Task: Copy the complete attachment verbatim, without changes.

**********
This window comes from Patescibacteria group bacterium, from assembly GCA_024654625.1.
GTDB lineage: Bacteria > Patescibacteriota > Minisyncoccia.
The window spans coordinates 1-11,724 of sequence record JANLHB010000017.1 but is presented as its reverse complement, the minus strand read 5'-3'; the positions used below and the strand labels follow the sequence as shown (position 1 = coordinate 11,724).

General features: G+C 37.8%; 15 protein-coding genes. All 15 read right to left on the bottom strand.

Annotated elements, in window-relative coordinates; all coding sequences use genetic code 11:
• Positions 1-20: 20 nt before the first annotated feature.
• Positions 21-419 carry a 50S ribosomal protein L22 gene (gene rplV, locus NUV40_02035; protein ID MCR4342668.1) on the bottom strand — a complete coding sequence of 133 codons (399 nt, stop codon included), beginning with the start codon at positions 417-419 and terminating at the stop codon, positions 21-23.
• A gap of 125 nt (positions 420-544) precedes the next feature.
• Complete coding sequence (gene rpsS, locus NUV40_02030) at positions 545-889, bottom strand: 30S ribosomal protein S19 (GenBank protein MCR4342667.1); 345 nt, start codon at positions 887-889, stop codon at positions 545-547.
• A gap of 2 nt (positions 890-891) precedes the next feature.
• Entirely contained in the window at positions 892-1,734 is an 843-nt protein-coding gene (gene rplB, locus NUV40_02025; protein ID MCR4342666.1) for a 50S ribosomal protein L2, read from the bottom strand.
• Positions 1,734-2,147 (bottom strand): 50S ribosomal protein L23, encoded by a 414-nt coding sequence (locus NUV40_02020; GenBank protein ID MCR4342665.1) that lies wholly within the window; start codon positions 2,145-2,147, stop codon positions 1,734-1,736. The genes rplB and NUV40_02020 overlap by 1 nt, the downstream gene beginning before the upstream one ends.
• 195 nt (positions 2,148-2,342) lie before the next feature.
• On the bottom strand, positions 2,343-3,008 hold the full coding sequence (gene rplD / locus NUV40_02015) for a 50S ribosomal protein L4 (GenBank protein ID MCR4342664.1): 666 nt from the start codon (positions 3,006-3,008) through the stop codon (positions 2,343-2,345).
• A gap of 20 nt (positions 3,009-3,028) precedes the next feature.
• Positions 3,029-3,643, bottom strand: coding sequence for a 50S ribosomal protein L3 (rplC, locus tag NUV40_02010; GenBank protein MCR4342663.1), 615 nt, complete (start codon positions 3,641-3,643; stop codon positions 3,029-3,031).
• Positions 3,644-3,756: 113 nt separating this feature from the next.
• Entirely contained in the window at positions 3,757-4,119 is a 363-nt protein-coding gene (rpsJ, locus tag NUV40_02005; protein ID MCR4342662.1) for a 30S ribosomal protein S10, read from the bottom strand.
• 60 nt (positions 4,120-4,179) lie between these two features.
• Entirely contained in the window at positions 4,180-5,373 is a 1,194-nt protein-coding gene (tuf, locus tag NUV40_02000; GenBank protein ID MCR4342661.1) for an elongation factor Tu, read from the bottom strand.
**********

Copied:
This window comes from Patescibacteria group bacterium, from assembly GCA_024654625.1.
GTDB lineage: Bacteria > Patescibacteriota > Minisyncoccia.
The window spans coordinates 1-11,724 of sequence record JANLHB010000017.1 but is presented as its reverse complement, the minus strand read 5'-3'; the positions used below and the strand labels follow the sequence as shown (position 1 = coordinate 11,724).

General features: G+C 37.8%; 15 protein-coding genes. All 15 read right to left on the bottom strand.

Annotated elements, in window-relative coordinates; all coding sequences use genetic code 11:
• Positions 1-20: 20 nt before the first annotated feature.
• Positions 21-419 carry a 50S ribosomal protein L22 gene (gene rplV, locus NUV40_02035; protein ID MCR4342668.1) on the bottom strand — a complete coding sequence of 133 codons (399 nt, stop codon included), beginning with the start codon at positions 417-419 and terminating at the stop codon, positions 21-23.
• A gap of 125 nt (positions 420-544) precedes the next feature.
• Complete coding sequence (gene rpsS, locus NUV40_02030) at positions 545-889, bottom strand: 30S ribosomal protein S19 (GenBank protein MCR4342667.1); 345 nt, start codon at positions 887-889, stop codon at positions 545-547.
• A gap of 2 nt (positions 890-891) precedes the next feature.
• Entirely contained in the window at positions 892-1,734 is an 843-nt protein-coding gene (gene rplB, locus NUV40_02025; protein ID MCR4342666.1) for a 50S ribosomal protein L2, read from the bottom strand.
• Positions 1,734-2,147 (bottom strand): 50S ribosomal protein L23, encoded by a 414-nt coding sequence (locus NUV40_02020; GenBank protein ID MCR4342665.1) that lies wholly within the window; start codon positions 2,145-2,147, stop codon positions 1,734-1,736. The genes rplB and NUV40_02020 overlap by 1 nt, the downstream gene beginning before the upstream one ends.
• 195 nt (positions 2,148-2,342) lie before the next feature.
• On the bottom strand, positions 2,343-3,008 hold the full coding sequence (gene rplD / locus NUV40_02015) for a 50S ribosomal protein L4 (GenBank protein ID MCR4342664.1): 666 nt from the start codon (positions 3,006-3,008) through the stop codon (positions 2,343-2,345).
• A gap of 20 nt (positions 3,009-3,028) precedes the next feature.
• Positions 3,029-3,643, bottom strand: coding sequence for a 50S ribosomal protein L3 (rplC, locus tag NUV40_02010; GenBank protein MCR4342663.1), 615 nt, complete (start codon positions 3,641-3,643; stop codon positions 3,029-3,031).
• Positions 3,644-3,756: 113 nt separating this feature from the next.
• Entirely contained in the window at positions 3,757-4,119 is a 363-nt protein-coding gene (rpsJ, locus tag NUV40_02005; protein ID MCR4342662.1) for a 30S ribosomal protein S10, read from the bottom strand.
• 60 nt (positions 4,120-4,179) lie between these two features.
• Entirely contained in the window at positions 4,180-5,373 is a 1,194-nt protein-coding gene (tuf, locus tag NUV40_02000; GenBank protein ID MCR4342661.1) for an elongation factor Tu, read from the bottom strand.